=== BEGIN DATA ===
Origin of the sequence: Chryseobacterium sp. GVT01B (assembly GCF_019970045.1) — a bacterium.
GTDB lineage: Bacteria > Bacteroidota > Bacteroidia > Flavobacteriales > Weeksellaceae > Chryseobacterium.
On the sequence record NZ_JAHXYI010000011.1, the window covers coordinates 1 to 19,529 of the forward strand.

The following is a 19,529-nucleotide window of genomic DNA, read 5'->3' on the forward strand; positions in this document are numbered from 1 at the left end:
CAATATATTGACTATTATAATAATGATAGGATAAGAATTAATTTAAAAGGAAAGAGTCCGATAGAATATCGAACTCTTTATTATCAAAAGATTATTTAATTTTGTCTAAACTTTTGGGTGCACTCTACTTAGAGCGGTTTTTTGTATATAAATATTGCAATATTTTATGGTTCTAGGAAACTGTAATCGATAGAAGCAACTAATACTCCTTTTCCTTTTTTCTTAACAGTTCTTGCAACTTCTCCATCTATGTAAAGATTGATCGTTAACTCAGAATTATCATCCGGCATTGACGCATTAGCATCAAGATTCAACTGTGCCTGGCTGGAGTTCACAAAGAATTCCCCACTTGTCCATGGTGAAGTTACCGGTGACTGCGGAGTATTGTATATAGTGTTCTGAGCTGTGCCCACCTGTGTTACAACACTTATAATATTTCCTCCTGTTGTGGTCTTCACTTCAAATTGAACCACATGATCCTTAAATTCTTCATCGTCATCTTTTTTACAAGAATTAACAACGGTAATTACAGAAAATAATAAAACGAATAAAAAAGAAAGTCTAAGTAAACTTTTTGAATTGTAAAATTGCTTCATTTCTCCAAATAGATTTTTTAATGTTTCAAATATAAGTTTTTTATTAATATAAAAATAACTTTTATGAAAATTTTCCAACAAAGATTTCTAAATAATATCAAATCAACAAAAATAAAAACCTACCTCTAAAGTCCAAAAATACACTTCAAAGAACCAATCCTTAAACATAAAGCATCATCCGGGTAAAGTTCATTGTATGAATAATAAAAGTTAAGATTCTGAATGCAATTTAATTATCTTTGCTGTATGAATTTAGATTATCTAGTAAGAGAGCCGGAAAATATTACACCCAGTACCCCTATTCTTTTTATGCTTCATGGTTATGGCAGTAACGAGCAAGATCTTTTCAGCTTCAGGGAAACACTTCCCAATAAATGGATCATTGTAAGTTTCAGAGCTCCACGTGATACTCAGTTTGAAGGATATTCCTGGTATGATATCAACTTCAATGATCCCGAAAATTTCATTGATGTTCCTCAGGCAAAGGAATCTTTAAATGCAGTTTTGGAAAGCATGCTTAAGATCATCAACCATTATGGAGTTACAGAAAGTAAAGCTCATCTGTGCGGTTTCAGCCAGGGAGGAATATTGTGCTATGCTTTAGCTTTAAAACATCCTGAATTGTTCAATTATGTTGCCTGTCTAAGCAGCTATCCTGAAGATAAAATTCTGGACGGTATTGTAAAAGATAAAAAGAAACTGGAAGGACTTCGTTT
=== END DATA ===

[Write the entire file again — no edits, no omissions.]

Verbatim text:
Origin of the sequence: Chryseobacterium sp. GVT01B (assembly GCF_019970045.1) — a bacterium.
GTDB lineage: Bacteria > Bacteroidota > Bacteroidia > Flavobacteriales > Weeksellaceae > Chryseobacterium.
On the sequence record NZ_JAHXYI010000011.1, the window covers coordinates 1 to 19,529 of the forward strand.

The following is a 19,529-nucleotide window of genomic DNA, read 5'->3' on the forward strand; positions in this document are numbered from 1 at the left end:
CAATATATTGACTATTATAATAATGATAGGATAAGAATTAATTTAAAAGGAAAGAGTCCGATAGAATATCGAACTCTTTATTATCAAAAGATTATTTAATTTTGTCTAAACTTTTGGGTGCACTCTACTTAGAGCGGTTTTTTGTATATAAATATTGCAATATTTTATGGTTCTAGGAAACTGTAATCGATAGAAGCAACTAATACTCCTTTTCCTTTTTTCTTAACAGTTCTTGCAACTTCTCCATCTATGTAAAGATTGATCGTTAACTCAGAATTATCATCCGGCATTGACGCATTAGCATCAAGATTCAACTGTGCCTGGCTGGAGTTCACAAAGAATTCCCCACTTGTCCATGGTGAAGTTACCGGTGACTGCGGAGTATTGTATATAGTGTTCTGAGCTGTGCCCACCTGTGTTACAACACTTATAATATTTCCTCCTGTTGTGGTCTTCACTTCAAATTGAACCACATGATCCTTAAATTCTTCATCGTCATCTTTTTTACAAGAATTAACAACGGTAATTACAGAAAATAATAAAACGAATAAAAAAGAAAGTCTAAGTAAACTTTTTGAATTGTAAAATTGCTTCATTTCTCCAAATAGATTTTTTAATGTTTCAAATATAAGTTTTTTATTAATATAAAAATAACTTTTATGAAAATTTTCCAACAAAGATTTCTAAATAATATCAAATCAACAAAAATAAAAACCTACCTCTAAAGTCCAAAAATACACTTCAAAGAACCAATCCTTAAACATAAAGCATCATCCGGGTAAAGTTCATTGTATGAATAATAAAAGTTAAGATTCTGAATGCAATTTAATTATCTTTGCTGTATGAATTTAGATTATCTAGTAAGAGAGCCGGAAAATATTACACCCAGTACCCCTATTCTTTTTATGCTTCATGGTTATGGCAGTAACGAGCAAGATCTTTTCAGCTTCAGGGAAACACTTCCCAATAAATGGATCATTGTAAGTTTCAGAGCTCCACGTGATACTCAGTTTGAAGGATATTCCTGGTATGATATCAACTTCAATGATCCCGAAAATTTCATTGATGTTCCTCAGGCAAAGGAATCTTTAAATGCAGTTTTGGAAAGCATGCTTAAGATCATCAACCATTATGGAGTTACAGAAAGTAAAGCTCATCTGTGCGGTTTCAGCCAGGGAGGAATATTGTGCTATGCTTTAGCTTTAAAACATCCTGAATTGTTCAATTATGTTGCCTGTCTAAGCAGCTATCCTGAAGATAAAATTCTGGACGGTATTGTAAAAGATAAAAAGAAACTGGAAGGACTTCGTTT